Johnathan Cross, a lover of extreme sports, is recruited by Alexi Petrovich to star in his sportive invention, Rollerball. Johnathan accepts and learns the ropes of Rollerball: The players are on Rollerblades, trying to bring a heavy metal ball into a high goal. Also, there are motorcyclists around to bring momentum to the players. Oh yes, and there are no rules in the game. During his skyrocketing career, Johnathan has to experience what Alexi has found out: Blood brings more viewing pleasure to the audience. So, Alexi starts to bribe members of the different teams to cause more trouble than necessary on the field, and the viewers love it. Only a little later, Johnathan's life is already in extreme danger as well as those of his friends and teammates. In a final game, Johnathan and his team have to fight for mere survival against their real opponent - their boss Alexi Petrovich. Written by
Julian Reischl <firstname.lastname@example.org>
When Jonathan climbs into the Porsche in the beginning, the front wheel of the camera car becomes visible when the Porsche turns down an alleyway. See more »
You see Yevgeny over there, so full of himself now. He used to work in the post office. I introduced him to the proper financing, and now he owns the mines. Yeah, making a fortune. Keeps the miners in line. Good business. You might wonder why I'm not in it myself. I don't need to own the mines, Jonathan. Do you know why? Because I own the man who owns the mines. All he has, I have. Same with the supermarkets, the TV station, locomotive plant. I don't need a political position, because I own the...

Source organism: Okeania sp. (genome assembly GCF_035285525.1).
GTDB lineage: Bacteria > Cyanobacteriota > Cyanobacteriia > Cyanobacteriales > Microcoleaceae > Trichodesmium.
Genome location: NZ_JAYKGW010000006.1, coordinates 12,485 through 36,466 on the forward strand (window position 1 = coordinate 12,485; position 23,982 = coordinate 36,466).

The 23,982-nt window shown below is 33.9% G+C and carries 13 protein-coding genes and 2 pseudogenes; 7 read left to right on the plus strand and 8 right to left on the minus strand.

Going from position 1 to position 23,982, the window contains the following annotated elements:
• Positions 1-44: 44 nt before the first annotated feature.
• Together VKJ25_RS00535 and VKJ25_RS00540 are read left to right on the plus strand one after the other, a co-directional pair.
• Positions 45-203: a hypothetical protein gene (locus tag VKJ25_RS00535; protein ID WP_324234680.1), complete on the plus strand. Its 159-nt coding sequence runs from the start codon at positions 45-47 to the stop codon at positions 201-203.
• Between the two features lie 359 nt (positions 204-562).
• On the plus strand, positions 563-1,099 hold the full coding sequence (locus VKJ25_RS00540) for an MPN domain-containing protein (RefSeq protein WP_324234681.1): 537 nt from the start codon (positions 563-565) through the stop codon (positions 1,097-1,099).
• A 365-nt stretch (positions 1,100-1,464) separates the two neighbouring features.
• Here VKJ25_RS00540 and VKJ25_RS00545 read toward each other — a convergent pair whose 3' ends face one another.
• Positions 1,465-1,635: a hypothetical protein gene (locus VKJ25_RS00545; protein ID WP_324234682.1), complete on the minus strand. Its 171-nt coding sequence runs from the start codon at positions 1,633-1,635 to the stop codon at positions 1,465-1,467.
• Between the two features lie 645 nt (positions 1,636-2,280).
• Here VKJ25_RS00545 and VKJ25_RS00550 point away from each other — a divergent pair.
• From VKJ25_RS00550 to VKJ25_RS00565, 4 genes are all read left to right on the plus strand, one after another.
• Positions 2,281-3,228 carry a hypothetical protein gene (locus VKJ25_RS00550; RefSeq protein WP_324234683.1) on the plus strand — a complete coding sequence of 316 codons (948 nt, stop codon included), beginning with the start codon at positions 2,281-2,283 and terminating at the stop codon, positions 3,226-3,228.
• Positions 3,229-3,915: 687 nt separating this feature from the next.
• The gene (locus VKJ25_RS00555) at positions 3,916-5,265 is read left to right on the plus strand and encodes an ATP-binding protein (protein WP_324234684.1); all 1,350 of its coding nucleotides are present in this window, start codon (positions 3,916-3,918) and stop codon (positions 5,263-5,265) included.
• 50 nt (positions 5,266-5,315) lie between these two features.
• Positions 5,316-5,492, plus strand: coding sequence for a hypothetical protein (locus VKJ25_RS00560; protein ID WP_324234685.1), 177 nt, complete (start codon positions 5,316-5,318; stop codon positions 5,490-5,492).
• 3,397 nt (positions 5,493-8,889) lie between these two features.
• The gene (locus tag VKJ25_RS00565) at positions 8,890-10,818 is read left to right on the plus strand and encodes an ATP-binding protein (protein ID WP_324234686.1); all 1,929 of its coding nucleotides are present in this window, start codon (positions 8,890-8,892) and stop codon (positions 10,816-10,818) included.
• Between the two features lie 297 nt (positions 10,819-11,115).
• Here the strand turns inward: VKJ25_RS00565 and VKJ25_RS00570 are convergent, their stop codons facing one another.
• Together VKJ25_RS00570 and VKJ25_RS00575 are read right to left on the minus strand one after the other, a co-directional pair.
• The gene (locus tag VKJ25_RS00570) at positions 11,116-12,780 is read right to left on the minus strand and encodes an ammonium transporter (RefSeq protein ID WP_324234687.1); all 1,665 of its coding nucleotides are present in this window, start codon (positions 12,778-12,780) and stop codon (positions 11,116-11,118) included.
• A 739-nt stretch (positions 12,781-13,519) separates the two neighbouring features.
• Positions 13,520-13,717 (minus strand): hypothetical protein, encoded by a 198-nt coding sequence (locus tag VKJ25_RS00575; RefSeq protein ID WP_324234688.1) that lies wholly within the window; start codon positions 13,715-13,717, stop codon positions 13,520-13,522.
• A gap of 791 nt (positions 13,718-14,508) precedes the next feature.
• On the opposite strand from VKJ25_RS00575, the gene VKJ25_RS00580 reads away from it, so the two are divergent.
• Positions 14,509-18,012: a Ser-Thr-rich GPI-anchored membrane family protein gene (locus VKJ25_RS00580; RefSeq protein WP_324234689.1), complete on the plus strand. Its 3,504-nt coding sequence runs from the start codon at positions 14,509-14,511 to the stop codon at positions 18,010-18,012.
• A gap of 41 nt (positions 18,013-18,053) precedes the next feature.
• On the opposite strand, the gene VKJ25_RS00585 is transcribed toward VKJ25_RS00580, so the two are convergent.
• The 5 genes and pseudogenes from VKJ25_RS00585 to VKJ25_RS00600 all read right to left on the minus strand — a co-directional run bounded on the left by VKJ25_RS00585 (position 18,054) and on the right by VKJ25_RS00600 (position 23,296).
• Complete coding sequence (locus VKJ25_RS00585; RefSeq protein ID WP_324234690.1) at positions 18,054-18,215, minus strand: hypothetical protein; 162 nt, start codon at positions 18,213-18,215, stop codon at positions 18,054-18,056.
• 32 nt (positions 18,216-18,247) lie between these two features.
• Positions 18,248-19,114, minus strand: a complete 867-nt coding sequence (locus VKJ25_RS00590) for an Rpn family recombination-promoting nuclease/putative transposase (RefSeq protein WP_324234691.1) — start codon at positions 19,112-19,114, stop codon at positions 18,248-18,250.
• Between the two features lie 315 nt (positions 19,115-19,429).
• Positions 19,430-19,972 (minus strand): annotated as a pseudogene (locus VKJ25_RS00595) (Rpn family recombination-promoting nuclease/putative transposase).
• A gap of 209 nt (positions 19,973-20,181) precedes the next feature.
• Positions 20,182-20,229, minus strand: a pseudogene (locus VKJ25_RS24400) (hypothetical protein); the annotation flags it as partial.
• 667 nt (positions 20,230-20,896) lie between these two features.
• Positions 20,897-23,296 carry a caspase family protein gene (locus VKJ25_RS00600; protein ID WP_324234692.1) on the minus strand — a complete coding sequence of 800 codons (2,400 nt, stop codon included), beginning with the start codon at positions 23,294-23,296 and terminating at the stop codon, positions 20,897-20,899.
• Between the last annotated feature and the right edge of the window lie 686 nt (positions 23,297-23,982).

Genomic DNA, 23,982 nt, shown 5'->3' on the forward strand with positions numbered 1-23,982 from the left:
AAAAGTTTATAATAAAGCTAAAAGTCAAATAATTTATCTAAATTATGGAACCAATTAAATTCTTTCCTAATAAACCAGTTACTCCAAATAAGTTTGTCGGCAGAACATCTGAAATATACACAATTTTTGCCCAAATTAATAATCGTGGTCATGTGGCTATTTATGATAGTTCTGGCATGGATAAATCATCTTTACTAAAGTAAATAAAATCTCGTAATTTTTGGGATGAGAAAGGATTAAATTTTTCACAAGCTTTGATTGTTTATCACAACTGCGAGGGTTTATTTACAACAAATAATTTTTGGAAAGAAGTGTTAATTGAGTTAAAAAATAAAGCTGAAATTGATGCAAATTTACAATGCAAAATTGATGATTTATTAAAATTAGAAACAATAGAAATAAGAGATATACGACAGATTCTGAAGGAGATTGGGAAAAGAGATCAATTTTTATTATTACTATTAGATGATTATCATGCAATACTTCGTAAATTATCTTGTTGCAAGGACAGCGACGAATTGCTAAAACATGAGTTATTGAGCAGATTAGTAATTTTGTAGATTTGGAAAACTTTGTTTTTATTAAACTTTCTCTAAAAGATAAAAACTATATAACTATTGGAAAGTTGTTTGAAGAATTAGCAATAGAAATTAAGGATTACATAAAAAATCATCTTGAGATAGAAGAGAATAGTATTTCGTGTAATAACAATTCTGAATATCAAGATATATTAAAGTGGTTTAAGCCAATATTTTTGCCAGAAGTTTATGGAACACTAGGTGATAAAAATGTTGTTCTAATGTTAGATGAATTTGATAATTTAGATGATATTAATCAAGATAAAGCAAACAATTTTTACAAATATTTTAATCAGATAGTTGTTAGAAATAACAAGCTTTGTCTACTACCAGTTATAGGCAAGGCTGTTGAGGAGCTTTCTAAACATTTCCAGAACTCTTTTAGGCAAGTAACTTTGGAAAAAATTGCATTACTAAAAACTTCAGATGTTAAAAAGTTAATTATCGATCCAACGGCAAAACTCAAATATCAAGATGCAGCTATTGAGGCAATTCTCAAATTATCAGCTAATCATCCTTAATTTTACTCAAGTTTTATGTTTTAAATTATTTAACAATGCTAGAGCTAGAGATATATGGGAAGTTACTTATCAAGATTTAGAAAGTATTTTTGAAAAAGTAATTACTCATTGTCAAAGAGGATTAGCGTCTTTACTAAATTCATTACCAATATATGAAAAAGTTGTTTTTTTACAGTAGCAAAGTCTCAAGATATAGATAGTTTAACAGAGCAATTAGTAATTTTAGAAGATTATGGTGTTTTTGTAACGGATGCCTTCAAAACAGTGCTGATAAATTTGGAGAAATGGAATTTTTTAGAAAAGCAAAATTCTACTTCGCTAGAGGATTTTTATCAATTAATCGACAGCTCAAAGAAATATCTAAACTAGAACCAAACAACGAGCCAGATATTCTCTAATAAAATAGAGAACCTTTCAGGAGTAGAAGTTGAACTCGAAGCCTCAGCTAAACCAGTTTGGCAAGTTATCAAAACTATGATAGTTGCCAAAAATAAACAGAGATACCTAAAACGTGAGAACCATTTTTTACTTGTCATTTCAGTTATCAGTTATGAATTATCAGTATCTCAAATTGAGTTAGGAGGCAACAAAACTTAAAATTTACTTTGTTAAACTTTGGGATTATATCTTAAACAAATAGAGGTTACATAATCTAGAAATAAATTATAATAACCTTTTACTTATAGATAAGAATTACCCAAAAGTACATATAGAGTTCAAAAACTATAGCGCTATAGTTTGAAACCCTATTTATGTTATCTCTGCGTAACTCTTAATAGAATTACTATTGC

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The original film was a masterpiece. Not only for the (at the time) over-the-top action, but for the marvelously clear look into the future. Only science-fiction would dare suggest the future holds society completely employed by six corporations! What a brilliant prophecy!
In the self-centered and hedonistic 70's, isn't it amazing the true gist of the original film is the attempt to keep a famous player from becoming bigger than the game he plays? One need only peruse today's business section to see how our society now strives to eliminate the notion of the individual in favor of an identity-nullifying "team concept."
So one can say the original is all about the triumph of the individual.
The 2002 version is nothing more than a haphazard mess that shows what happens when a studio changes hands and a cinematic vision is compromised for a PG-13 rating that effectively destroys the film. Rollerball could do with a well-intentioned remake; this wasn't it.................by a long shot.
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